Why Exams Aren’t Fair
For 10 of the last 12 years, I have been an exam marker for GCSE & A-Level papers across all the major boards, with the obvious break of the pandemic. It never fails to amaze me that we still use this as the only grade-maker for our young people (even though it pays me during the summer term).
The problem is that exams don’t fit all learners; they create a ‘teach to the test’ approach and are how schools (and teachers) are subsequently judged so will force some teachers to sacrifice ‘authentic learning opportunities’ for ‘will this be on the exam, sir’ methodology.
Here are a few home truths we probably need to explore as an education system.
A two or three hour memory test is not evidence of learning.
I am lucky because I did pretty well in my terminal exams (deliberate use of that word). But I know that many people don’t, and the results are skewed in favour of those from fee-paying schools.
We have all seen the Jeremy Clarkson tweets each year when it’s A-Level results season telling us why the results don’t matter.
Learning can be shown in so many different ways than just the written form.
I agree with Joanne Baird: To be fair, we can do better than exams.
It’s a flawed technical process.
The process is crazy.
Exams are typed by a Principal Examiner >>> They are printed and sent securely to schools >>> The students handwrite them in timed conditions (despite not using pens in their non-school time) >>> The scripts are collated & posted back to exam centres >>> Scripts are scanned and sent to examiners >>> Exams are marked electronically and grades collated/checked/analysed using a digital system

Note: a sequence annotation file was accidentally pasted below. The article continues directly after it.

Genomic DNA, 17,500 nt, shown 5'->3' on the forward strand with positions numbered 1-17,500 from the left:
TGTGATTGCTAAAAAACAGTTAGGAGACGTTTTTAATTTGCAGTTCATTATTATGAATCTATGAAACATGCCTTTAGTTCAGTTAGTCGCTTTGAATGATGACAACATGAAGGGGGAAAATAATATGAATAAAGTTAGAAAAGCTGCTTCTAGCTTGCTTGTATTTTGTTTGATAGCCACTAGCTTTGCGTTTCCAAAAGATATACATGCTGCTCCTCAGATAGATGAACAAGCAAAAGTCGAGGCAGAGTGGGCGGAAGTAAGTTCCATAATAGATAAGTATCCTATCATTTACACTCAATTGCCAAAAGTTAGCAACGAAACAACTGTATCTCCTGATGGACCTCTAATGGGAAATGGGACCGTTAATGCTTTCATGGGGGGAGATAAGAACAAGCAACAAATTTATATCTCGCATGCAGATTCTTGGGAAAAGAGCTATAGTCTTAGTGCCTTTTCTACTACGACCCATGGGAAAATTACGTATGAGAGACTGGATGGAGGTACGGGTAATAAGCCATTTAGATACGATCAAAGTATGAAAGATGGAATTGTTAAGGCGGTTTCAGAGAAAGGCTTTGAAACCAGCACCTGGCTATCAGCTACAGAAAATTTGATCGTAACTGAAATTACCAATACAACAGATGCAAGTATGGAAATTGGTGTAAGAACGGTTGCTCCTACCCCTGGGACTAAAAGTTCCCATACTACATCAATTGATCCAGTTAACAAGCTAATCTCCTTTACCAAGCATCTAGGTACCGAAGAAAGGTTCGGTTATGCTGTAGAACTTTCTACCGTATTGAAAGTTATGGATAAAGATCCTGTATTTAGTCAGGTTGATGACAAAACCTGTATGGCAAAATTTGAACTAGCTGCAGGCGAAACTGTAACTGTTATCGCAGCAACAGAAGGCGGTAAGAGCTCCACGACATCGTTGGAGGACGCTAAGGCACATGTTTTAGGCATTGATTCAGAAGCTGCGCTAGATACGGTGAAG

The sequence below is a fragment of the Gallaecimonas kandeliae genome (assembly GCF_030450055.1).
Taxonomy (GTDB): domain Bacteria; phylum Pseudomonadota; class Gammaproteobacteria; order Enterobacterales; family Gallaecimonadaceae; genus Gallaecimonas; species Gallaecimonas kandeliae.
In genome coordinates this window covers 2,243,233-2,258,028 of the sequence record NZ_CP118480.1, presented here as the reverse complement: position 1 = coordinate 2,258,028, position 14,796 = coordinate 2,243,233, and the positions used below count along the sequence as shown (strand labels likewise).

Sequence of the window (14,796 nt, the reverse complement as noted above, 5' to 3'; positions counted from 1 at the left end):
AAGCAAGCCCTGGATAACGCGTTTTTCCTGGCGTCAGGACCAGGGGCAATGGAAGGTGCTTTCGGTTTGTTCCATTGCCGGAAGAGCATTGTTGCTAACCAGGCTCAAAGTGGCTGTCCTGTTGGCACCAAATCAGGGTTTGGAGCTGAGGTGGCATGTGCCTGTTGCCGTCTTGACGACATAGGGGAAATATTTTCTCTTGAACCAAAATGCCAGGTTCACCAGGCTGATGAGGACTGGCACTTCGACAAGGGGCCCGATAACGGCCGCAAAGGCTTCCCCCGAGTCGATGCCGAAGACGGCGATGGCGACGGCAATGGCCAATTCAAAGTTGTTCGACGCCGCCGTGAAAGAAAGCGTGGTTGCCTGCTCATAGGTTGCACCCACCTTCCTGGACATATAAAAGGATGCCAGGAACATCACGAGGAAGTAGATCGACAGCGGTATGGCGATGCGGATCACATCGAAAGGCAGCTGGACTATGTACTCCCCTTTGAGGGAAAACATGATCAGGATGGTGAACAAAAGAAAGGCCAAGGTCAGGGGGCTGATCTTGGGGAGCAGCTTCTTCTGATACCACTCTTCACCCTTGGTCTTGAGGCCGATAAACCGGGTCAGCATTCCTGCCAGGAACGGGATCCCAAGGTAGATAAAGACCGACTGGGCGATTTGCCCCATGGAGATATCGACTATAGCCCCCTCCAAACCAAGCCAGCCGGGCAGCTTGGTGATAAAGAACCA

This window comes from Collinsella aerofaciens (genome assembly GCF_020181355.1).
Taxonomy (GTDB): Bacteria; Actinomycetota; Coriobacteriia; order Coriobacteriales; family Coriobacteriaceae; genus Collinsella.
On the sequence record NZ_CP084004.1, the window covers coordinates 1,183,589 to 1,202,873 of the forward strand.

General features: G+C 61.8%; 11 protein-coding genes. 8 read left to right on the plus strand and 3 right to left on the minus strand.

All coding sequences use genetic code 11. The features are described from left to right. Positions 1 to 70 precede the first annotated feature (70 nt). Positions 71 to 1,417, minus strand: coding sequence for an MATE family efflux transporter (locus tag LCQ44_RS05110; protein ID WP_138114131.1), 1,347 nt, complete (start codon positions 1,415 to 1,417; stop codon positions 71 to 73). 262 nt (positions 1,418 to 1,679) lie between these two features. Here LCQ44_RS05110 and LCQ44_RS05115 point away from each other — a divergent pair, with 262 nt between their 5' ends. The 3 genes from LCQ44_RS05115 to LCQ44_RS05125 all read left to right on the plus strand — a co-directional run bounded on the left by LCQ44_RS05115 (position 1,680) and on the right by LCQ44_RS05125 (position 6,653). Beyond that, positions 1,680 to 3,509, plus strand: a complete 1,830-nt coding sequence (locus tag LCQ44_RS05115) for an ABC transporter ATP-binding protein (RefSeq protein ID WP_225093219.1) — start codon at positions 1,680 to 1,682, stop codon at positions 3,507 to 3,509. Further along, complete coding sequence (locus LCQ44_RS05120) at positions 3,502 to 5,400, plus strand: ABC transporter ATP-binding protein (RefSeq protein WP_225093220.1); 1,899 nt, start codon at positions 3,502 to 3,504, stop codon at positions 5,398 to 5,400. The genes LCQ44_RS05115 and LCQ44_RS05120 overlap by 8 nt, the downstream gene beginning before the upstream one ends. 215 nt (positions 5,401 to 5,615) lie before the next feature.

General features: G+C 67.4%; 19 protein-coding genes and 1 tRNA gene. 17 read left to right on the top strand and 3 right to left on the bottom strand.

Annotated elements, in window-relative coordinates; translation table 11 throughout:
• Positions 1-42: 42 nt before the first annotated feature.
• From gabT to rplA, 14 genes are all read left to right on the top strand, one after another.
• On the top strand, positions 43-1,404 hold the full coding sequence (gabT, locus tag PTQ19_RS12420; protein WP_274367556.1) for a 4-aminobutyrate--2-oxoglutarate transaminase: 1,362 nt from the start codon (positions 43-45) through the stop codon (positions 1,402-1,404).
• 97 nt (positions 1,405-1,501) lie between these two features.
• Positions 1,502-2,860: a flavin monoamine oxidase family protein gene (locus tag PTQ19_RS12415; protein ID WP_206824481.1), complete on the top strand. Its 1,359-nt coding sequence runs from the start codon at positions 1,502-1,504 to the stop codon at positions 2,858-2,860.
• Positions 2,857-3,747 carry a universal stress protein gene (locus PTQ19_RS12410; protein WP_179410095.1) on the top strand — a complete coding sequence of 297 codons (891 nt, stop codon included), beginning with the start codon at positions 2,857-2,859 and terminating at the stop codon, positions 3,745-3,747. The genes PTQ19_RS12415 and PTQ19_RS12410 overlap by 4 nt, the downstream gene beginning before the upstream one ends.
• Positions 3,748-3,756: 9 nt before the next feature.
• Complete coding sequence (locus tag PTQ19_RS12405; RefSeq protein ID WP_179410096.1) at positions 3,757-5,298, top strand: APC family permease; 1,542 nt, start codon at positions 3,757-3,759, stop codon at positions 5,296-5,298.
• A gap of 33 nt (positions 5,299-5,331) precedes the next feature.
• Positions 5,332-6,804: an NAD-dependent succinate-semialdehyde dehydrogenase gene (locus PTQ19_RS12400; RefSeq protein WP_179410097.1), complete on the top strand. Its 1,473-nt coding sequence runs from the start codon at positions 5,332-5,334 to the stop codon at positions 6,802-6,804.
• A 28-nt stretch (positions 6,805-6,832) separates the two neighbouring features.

How are we not seeing the flaws in this? Cost, sustainability, security, speed.
Handwriting to be scanned in and marked electronically doesn’t work.
And the evidence is there that handwriting affects exam performance. How crazy that when we have alternative methods of communication, students lose out on gaining credit for their complex understanding of Kantian philosophy & metaphysics because their fine-motor skills are less developed!
And that’s without discussing the effect of the pandemic on handwriting ability.
An exam marker doesn’t know your learners.
There were flaws in the Teacher Assessed Grades systems of 2020 & 2021, that is for sure (but I personally believe the mutant algorithm was a red herring to maintain the examination system post-COVID).
Even the Chief Regulator of Ofqual, Simon Lebus commented (albeit in the midst of the pandemic and not necessarily about all exams over the years),
“A way to think of it is the exams are a bit like a snapshot, a photograph: you capture an instant, it’s a form of sampling, whereas teacher assessment allows teachers to observe student performance over a much longer period in a rather more complex way, taking into account lots of different pieces of work and arriving at a holistic judgement.”
Teachers know their students better than any external examiner and a holistic, all-year-round, multiple-layered assessment system seems fairer and more attuned to how students learn and how they’ll work in the world.
Read this post and more on my Typeshare Social Blog